Originally Posted by switchblade327: Ironically, the only CG jobs I've seen that absolutely require a BA are teaching gigs at accredited schools.


I've run into this wall quite a bit myself. I wanted to teach, and applied to schools back home on the East coast. Not even so much as a reply from any school, and I'm guessing it's due to lack of a BA. My degree was only an AS, and I've got a good amount of production experience under my belt..nada.

As for expectations, I can say the school I went to in some respects tried to warn us off. They said the hours were brutal and so on, but I don't think the competitiveness was ever highlighted. Out of 50 students I think 5 made it into the industry (is that good or bad? Seems like a low number). One recruiter at the school did tell me to leave the area as fast as I could upon graduating, due to it's location (Florida) not having that many cg jobs.
 
Old 01 January 2010   #52
When I read this topic, I immediately thought of my own school. I've been attending a Graphic and Digital Media Design program, which runs for a year and a half with very minimal downtime (one week break after a quarter). They do some things right - but it really is a strange school, I do not believe many operate like mine does.

Rather than stray from the topic at hand, i'll discuss the experiences i've had with the school i'm attending now. My school is roughly 10 years old and I have no idea how long some of the programs have been around - the school is fairly small, but vastly growing. I'm not sure if that can be enough time for a school to really catch it's stride... perhaps someone who's taught at a school may know that answer.

The expectations appear to be very low at my school. This can first seen with student galleries, these can be seen in picture frames when you're walking through the buildings. Unfortunately the large majority of them are simply not good, about three of them in particular are very disappointing. Two of them are digital paintings, which were obviously originally photographs and just simply painted over with photoshop/illustrator. The other one is a very poorly modeled and textured fish.

Which begs the question why the standards are so low that these are accepted on both their website and in the school itself. On the instructors themselves, I've had several different ones so far and the majority of them comment on work during class never call anyone's bad when it is. There are a few students in a website design/coding course with me that think the work they have is great, and it's not... far from it. I believe in this case it's absolutely the instructors fault for not calling these students out when they desperately need to improve.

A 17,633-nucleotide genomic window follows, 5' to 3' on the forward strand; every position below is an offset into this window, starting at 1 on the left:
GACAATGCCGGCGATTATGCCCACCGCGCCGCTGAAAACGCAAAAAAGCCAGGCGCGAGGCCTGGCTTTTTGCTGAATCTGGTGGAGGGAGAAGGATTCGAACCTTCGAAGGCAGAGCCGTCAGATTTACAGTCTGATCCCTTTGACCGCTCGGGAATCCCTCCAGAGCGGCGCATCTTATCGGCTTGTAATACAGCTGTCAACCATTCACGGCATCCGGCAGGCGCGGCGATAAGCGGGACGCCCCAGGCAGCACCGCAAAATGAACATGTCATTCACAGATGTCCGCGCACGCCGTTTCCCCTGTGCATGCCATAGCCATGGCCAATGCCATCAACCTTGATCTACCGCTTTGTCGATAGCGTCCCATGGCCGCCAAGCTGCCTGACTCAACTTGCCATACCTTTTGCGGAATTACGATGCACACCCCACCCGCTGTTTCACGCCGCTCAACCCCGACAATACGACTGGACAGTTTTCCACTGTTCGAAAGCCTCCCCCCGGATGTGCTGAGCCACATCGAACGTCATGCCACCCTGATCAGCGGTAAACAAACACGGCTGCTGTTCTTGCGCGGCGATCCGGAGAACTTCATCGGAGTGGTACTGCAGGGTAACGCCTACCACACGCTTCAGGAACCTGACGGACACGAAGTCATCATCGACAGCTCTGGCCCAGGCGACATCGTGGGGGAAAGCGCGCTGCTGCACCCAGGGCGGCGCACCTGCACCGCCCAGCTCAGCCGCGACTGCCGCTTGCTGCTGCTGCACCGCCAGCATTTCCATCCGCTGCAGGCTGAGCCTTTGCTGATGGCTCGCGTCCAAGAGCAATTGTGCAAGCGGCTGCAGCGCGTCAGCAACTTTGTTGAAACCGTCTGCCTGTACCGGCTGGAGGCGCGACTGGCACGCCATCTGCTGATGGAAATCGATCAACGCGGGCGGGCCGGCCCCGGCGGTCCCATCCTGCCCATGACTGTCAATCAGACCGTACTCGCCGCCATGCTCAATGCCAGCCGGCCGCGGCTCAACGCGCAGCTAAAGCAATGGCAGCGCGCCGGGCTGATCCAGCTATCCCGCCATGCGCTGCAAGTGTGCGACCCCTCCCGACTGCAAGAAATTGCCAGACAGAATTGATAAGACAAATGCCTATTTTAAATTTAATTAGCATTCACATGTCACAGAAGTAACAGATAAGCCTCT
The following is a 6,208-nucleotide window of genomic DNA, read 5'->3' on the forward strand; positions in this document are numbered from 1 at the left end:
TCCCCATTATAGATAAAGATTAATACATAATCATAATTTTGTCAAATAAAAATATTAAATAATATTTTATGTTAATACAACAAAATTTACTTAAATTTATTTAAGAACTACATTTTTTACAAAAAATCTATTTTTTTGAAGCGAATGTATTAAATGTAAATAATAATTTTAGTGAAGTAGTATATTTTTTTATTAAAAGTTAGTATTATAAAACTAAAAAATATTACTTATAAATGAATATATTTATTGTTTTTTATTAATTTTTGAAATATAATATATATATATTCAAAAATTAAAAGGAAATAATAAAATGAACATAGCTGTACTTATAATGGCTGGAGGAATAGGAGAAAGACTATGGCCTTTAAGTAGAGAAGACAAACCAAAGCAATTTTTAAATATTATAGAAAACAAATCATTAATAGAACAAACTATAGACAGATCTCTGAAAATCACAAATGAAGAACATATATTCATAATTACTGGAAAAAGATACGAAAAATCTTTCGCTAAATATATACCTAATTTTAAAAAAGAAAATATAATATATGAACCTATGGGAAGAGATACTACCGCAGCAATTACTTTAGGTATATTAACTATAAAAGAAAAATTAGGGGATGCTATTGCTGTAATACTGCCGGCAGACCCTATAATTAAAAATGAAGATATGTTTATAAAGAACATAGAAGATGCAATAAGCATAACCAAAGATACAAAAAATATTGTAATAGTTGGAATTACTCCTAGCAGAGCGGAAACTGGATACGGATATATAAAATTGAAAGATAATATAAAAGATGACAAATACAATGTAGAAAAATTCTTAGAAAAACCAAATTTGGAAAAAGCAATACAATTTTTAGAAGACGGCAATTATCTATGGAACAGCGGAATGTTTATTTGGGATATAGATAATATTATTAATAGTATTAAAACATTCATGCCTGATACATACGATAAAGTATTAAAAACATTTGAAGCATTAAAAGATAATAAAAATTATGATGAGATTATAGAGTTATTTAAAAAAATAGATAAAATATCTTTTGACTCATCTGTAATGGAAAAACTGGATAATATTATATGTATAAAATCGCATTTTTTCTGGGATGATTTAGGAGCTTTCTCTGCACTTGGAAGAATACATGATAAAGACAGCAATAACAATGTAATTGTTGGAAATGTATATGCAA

My instructor for a course on graphic design (primarily focused on logos) has been fantastic in his methods of criticism and telling the students what they need to hear. This is apparently his first experience with teaching. He'll criticize work by showing the work to the whole class, have us present it, then he tells us what he likes, what he doesn't and how we could have improved. To end it he'll ask the rest of the students on what people think of the work. The students I mentioned did a terrible job with the assignment given and the teacher wasn't afraid to tell them that.

I think the main problem with most of these schools in question is they are a business and want money. The money centric attitude that many admins have, reflect with the people they hire. There are about 3 instructors at my school which i'm convinced came there just for another paycheck. In fact I have learned that a good portion of them are working at least one other job, in addition to instructing many hours per week.

I think the obvious stress that comes with holding more than one job and the money centric attitude of admins, are what really contribute to the obvious problem of schools giving students false expectations. It's much easier for their time, energy and to avoid conflict by just saying "good job" instead of the kick in the rear that some students need.
 
Old 02 February 2010   #53
I went to a school (wont mention names) and paid 80k for my BA degree in Media Arts/Animation. I found that not all, but a majority of teachers were under qualified, and accepted less than average work. This was probably due to two things